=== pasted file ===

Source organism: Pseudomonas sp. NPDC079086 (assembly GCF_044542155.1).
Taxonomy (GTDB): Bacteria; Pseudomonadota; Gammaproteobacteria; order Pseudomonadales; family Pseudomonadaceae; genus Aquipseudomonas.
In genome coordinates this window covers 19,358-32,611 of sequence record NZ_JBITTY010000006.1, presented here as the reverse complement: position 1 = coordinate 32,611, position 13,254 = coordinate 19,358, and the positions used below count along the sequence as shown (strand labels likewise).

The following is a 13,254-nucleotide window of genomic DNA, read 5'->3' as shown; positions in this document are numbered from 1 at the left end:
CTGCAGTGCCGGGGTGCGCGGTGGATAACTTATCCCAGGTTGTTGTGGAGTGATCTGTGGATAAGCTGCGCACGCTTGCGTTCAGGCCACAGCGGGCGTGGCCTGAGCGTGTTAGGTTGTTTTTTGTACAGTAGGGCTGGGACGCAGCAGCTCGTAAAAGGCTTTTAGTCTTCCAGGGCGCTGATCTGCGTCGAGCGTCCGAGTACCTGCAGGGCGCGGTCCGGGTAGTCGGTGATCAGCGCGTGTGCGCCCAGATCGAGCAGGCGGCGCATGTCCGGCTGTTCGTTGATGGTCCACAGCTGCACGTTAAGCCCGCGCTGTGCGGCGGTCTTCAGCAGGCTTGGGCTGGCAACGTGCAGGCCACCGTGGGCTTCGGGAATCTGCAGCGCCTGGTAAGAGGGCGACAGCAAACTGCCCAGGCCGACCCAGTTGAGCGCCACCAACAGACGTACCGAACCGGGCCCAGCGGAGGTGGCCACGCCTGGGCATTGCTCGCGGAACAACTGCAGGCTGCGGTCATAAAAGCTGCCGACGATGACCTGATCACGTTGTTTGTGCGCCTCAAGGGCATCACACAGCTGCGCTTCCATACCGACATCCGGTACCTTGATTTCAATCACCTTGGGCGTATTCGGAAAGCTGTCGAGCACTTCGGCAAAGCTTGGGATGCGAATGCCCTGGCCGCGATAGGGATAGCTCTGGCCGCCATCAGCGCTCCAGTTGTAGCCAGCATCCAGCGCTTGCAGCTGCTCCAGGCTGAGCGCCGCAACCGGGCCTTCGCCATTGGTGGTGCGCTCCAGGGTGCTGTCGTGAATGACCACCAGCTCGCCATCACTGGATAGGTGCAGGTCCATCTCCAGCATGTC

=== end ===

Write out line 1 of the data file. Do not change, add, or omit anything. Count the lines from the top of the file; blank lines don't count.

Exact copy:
Source organism: Pseudomonas sp. NPDC079086 (assembly GCF_044542155.1).